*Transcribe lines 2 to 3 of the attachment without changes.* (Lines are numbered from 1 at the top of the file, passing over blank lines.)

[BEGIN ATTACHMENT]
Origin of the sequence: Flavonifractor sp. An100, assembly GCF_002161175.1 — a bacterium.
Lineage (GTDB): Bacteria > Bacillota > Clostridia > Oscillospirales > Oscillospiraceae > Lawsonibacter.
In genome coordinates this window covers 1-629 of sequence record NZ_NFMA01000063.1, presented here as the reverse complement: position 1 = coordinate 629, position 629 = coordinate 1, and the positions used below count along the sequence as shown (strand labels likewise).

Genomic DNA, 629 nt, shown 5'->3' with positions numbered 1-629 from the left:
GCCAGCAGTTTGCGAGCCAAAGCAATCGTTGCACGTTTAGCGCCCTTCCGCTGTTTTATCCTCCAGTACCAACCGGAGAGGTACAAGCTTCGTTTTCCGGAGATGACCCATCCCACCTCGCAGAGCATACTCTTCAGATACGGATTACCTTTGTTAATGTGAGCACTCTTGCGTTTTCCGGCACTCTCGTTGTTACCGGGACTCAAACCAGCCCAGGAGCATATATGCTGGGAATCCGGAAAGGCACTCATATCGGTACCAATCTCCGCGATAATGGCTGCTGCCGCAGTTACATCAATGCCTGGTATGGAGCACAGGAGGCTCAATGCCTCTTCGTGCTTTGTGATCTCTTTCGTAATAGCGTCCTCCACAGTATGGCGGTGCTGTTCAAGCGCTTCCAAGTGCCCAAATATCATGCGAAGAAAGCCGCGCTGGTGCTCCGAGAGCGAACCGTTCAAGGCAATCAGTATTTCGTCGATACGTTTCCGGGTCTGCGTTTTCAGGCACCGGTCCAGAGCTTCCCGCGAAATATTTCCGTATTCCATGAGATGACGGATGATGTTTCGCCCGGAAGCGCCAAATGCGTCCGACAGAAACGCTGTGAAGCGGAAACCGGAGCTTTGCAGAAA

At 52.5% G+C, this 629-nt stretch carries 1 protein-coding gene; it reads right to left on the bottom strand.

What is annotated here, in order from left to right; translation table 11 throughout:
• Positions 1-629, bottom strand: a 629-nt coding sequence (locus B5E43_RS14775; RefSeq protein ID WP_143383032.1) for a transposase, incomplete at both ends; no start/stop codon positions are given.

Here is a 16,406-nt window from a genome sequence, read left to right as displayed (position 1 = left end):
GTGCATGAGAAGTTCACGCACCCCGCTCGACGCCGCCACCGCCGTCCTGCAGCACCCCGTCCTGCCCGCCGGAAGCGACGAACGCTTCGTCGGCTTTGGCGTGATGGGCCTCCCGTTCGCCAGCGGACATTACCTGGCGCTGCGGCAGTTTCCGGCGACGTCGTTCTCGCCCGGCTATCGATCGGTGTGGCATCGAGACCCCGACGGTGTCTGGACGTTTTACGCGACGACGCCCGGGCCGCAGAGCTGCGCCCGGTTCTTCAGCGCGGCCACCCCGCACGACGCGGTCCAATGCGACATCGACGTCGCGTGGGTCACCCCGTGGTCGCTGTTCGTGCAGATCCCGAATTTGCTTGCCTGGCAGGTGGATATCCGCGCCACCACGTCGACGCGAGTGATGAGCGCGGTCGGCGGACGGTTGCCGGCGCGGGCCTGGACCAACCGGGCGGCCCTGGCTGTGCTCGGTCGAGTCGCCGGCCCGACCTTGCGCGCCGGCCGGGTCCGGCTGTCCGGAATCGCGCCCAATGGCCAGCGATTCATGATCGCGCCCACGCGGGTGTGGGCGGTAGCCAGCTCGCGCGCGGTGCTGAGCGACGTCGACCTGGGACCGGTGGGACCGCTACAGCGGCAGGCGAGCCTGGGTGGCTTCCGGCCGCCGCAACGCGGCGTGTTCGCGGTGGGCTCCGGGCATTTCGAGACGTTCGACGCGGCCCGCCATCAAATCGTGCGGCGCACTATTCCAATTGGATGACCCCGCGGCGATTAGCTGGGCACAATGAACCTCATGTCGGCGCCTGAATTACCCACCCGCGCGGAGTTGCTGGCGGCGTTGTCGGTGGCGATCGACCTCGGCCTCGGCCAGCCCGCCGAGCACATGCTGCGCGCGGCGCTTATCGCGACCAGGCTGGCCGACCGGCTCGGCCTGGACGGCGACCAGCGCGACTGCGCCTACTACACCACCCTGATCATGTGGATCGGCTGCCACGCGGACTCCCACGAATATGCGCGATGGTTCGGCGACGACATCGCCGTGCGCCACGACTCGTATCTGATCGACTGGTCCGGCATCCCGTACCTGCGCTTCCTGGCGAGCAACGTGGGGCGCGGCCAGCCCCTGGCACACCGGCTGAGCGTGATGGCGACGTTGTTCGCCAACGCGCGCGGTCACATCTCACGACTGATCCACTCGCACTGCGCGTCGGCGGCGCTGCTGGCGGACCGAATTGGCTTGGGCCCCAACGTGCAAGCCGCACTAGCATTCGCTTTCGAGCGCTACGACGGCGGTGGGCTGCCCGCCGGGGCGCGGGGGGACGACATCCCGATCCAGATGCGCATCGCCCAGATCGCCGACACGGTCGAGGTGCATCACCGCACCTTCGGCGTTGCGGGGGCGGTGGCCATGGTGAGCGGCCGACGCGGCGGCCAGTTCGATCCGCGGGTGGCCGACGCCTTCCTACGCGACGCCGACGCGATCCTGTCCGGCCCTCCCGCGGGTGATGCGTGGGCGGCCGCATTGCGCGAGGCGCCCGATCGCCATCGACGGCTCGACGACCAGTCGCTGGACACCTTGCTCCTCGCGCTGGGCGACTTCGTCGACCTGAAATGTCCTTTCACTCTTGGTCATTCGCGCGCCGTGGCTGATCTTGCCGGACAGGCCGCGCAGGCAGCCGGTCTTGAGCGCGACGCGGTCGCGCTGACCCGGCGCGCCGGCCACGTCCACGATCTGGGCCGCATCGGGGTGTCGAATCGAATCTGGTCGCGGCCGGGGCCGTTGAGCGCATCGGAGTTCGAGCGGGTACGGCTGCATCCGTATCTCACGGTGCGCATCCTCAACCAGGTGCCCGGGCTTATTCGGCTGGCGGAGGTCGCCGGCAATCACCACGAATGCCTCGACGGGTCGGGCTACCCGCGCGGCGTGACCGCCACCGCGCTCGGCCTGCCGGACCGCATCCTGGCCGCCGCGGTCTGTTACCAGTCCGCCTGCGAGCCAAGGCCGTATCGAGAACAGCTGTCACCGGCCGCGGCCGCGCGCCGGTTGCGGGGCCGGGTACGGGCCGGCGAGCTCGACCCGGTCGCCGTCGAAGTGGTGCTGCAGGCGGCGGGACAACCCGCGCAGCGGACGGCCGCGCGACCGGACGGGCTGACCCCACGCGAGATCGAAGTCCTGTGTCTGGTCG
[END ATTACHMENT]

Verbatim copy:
Lineage (GTDB): Bacteria > Bacillota > Clostridia > Oscillospirales > Oscillospiraceae > Lawsonibacter.
In genome coordinates this window covers 1-629 of sequence record NZ_NFMA01000063.1, presented here as the reverse complement: position 1 = coordinate 629, position 629 = coordinate 1, and the positions used below count along the sequence as shown (strand labels likewise).